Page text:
FIG. 2 shows waveforms appearing at several points in the circuit shown in FIG. 1 during the operation thereof. Waveform (A) corresponds to the conductive and non-conductive states of the transistor 3, waveform (B) to the collector voltage of the transistor 3, waveform (C) to the current through the diode 4, waveform (D) to the current through the diode 6, and waveform (E) to the current through the choke coil 5.
Thus, the level of the magnetic flux of the transformer core is restored to the initial value by diverting the current flowing till then through the choke coil 5 to the circuit of the winding N3 and the diode 6. Namely, in the case where the levels of the saturation magnetic flux for the core are +φm and -φm, the level +φm is reset to the level -φm. It is therefore unnecessary to supply a constant reset current so that the resultant heat loss can be rendered very small. For example, with a power source of an output of 100 W, the loss in the conventional DC-to-DC converter is about 20 W while the corresponding loss in the DC-to-DC converter according to this invention is several watts.
A flyback voltage is generated by the winding N4 when the transistor 3 is cut off. When the flyback voltage developed across the winding N4 exceeds the output voltage EO, the diode 7 for cramping starts conduction, so that the flyback voltage is cramped to the level of the output voltage EO. In this case, also, there is no heat loss owing to a resistor and a DC-to-DC converter having a high efficiency can be realized.
If the output voltage EO is varied due to the fluctuation of the load, the duration of the pulse from the drive pulse generator 12 is controlled by the output of the difference amplifier 10. Consequently, the conductive time of the transistor 3 is controlled and the feedback control is performed to stabilize the output voltage E0.
FIG. 3 shows another embodiment of this invention, in which a second and a third auxiliary outputs are obtained and the flyback voltage is cramped to the level of the second auxiliary output E2. Output windings N5 and N6 are provided in the transformer 2', the output of the winding N5 being supplied through a diode 14 and a smoothing capacitor 15 for a load 16 and the output of the winding N6 being fed through a diode 17 and a capacitor 18 to a load 19. The polarity of the winding N5 is opposite to those of the windings N2, N3 and N6 so that the flyback voltage generated when the transistor 3 is cut off is applied through the diode 14 to the smoothing capacitor 15. In this case, the output voltage of the winding N5, i.e. flyback voltage, is cramped so as to have a level equal to that of the voltage E2.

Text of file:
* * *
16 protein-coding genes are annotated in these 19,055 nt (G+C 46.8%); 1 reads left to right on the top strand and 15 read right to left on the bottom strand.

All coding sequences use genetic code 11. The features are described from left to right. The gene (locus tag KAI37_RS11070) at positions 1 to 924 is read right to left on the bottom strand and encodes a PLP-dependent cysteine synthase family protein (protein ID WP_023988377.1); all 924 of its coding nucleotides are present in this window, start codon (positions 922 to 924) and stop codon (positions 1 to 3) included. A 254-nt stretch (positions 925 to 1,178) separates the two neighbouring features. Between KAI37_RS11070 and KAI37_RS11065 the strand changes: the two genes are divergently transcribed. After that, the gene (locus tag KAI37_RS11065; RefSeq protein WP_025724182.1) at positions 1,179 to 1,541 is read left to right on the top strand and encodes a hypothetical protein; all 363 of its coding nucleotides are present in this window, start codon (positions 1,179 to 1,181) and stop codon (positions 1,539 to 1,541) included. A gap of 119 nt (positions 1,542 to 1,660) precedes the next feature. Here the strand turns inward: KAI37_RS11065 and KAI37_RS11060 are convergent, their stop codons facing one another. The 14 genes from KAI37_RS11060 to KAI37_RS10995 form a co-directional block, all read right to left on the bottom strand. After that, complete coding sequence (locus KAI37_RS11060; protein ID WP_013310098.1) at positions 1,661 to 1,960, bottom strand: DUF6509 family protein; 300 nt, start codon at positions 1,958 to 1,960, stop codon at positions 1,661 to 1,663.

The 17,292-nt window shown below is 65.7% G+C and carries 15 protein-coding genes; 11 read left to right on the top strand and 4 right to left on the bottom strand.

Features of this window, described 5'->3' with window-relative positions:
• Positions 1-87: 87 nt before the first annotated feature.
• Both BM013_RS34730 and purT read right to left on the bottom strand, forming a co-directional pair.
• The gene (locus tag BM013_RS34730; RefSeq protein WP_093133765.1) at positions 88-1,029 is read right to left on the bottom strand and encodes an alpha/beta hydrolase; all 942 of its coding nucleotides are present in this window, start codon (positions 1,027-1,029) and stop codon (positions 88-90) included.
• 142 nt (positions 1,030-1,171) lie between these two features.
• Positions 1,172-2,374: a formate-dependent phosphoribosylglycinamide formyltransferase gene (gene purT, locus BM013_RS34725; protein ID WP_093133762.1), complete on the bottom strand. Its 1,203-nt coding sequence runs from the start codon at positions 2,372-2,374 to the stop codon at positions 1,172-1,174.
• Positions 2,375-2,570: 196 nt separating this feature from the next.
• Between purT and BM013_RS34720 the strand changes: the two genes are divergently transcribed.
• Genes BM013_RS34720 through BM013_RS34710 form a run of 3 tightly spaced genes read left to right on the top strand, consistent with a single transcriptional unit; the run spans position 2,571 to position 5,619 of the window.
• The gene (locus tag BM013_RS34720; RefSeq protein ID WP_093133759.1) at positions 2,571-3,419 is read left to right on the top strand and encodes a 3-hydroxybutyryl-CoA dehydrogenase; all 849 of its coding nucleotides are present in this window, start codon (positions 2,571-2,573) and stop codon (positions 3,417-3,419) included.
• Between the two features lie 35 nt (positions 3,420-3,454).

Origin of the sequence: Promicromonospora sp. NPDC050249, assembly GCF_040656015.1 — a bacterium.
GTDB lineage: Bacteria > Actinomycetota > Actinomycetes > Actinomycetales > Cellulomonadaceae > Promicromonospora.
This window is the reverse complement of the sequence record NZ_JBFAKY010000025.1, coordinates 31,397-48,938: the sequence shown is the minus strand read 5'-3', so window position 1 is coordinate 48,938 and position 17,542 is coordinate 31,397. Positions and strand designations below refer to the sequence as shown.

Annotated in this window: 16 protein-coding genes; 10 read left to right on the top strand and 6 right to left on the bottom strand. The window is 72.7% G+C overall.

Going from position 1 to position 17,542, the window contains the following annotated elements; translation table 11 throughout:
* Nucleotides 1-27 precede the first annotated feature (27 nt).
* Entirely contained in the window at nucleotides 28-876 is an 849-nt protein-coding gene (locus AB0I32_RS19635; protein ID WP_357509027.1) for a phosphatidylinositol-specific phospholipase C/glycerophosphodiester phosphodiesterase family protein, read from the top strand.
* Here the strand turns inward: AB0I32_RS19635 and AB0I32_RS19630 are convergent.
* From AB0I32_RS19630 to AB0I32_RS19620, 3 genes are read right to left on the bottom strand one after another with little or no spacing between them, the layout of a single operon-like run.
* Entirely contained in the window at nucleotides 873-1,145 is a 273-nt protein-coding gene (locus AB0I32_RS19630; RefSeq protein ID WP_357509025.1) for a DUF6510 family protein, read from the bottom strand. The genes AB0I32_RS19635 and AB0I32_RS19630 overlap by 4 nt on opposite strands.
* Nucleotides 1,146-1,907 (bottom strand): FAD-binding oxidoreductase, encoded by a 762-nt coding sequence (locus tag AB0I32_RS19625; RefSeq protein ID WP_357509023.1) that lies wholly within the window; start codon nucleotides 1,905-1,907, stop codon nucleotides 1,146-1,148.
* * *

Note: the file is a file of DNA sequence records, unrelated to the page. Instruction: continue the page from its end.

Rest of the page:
FIG. 4 shows a third embodiment of this invention, in which the means for resetting the level of the magnetic flux of the transformer core is modified. In this embodiment, the transformer 2" has a primary winding N1 and a secondary winding consisting of N2 and N'3 and the like ends (having the same polarity) of the windings N2 and N'3 are connected respectively through the diodes 4 and 6 with one end of the choke coil 5 while the other like ends of the windings N2 and N'3 are commonly connected via the smoothing capacitor 8 with the other end of the choke coil 5. The capacitor 8 is shunted by the load 9 through which DC power is consumed. The number of turns of the winding N'3 is smaller than that of the winding N2. In this case, also, simultaneously with the cut-off of the transistor 3, the current flowing till then through the choke coil 5 is in turn caused to flow through the diode 6 and the winding N'3 to restore the level of the magnetic flux of the transformer core to the initial value. In FIG. 4, only the parts constituting the resetting means are shown, with the other parts omitted.
As described above, according to this invention, when the switching transistor is cut off, the current flowing till then through the choke coil is in turn caused to flow through a part of the secondary winding of the transformer, so that the level of the magnetic flux of the transformer core may be restored to its initial value. Further, the flyback voltage generated when the switching transistor is turned off, is cramped to the level of the output voltage so that heat loss is small and the overall device, i.e. a DC-to-DC converter, having a smaller size can be realized. Namely, a reduction in size and cost of more than 20 percent can be expected according to this invention, as compared with the conventional DC-to-DC converter.
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|International Classification||H02M3/335, H02M3/28|